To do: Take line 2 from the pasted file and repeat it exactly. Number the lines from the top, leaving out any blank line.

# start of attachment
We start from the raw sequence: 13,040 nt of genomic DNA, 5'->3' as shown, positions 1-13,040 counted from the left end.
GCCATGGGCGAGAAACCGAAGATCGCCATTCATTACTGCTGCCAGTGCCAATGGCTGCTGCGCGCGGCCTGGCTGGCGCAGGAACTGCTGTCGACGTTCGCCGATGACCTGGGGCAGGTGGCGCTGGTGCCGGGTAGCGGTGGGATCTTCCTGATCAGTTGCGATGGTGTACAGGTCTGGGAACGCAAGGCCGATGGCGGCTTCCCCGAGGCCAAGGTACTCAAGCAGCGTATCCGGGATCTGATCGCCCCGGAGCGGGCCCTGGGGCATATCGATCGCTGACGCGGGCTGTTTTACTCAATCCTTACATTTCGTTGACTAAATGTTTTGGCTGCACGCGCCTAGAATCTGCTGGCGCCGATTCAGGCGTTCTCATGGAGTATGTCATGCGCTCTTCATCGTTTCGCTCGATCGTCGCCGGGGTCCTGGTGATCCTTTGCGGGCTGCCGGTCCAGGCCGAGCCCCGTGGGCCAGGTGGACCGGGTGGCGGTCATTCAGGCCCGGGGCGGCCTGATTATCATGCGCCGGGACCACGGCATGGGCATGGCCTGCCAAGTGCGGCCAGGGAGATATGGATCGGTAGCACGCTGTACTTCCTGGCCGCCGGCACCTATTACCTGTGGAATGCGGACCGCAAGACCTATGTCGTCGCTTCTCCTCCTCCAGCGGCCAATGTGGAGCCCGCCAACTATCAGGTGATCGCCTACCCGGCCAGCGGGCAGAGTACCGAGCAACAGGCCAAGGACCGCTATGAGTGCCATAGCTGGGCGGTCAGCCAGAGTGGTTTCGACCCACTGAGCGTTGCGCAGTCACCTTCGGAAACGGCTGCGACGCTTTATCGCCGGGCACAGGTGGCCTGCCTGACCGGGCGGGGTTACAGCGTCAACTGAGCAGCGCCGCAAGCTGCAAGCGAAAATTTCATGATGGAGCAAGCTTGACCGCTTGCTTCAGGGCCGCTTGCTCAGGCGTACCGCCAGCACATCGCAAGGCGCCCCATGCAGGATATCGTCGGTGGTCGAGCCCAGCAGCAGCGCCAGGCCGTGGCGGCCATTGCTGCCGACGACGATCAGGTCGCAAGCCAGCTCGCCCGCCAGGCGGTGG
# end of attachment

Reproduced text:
GCCATGGGCGAGAAACCGAAGATCGCCATTCATTACTGCTGCCAGTGCCAATGGCTGCTGCGCGCGGCCTGGCTGGCGCAGGAACTGCTGTCGACGTTCGCCGATGACCTGGGGCAGGTGGCGCTGGTGCCGGGTAGCGGTGGGATCTTCCTGATCAGTTGCGATGGTGTACAGGTCTGGGAACGCAAGGCCGATGGCGGCTTCCCCGAGGCCAAGGTACTCAAGCAGCGTATCCGGGATCTGATCGCCCCGGAGCGGGCCCTGGGGCATATCGATCGCTGACGCGGGCTGTTTTACTCAATCCTTACATTTCGTTGACTAAATGTTTTGGCTGCACGCGCCTAGAATCTGCTGGCGCCGATTCAGGCGTTCTCATGGAGTATGTCATGCGCTCTTCATCGTTTCGCTCGATCGTCGCCGGGGTCCTGGTGATCCTTTGCGGGCTGCCGGTCCAGGCCGAGCCCCGTGGGCCAGGTGGACCGGGTGGCGGTCATTCAGGCCCGGGGCGGCCTGATTATCATGCGCCGGGACCACGGCATGGGCATGGCCTGCCAAGTGCGGCCAGGGAGATATGGATCGGTAGCACGCTGTACTTCCTGGCCGCCGGCACCTATTACCTGTGGAATGCGGACCGCAAGACCTATGTCGTCGCTTCTCCTCCTCCAGCGGCCAATGTGGAGCCCGCCAACTATCAGGTGATCGCCTACCCGGCCAGCGGGCAGAGTACCGAGCAACAGGCCAAGGACCGCTATGAGTGCCATAGCTGGGCGGTCAGCCAGAGTGGTTTCGACCCACTGAGCGTTGCGCAGTCACCTTCGGAAACGGCTGCGACGCTTTATCGCCGGGCACAGGTGGCCTGCCTGACCGGGCGGGGTTACAGCGTCAACTGAGCAGCGCCGCAAGCTGCAAGCGAAAATTTCATGATGGAGCAAGCTTGACCGCTTGCTTCAGGGCCGCTTGCTCAGGCGTACCGCCAGCACATCGCAAGGCGCCCCATGCAGGATATCGTCGGTGGTCGAGCCCAGCAGCAGCGCCAGGCCGTGGCGGCCATTGCTGCCGACGACGATCAGGTCGCAAGCCAGCTCGCCCGCCAGGCGGTGG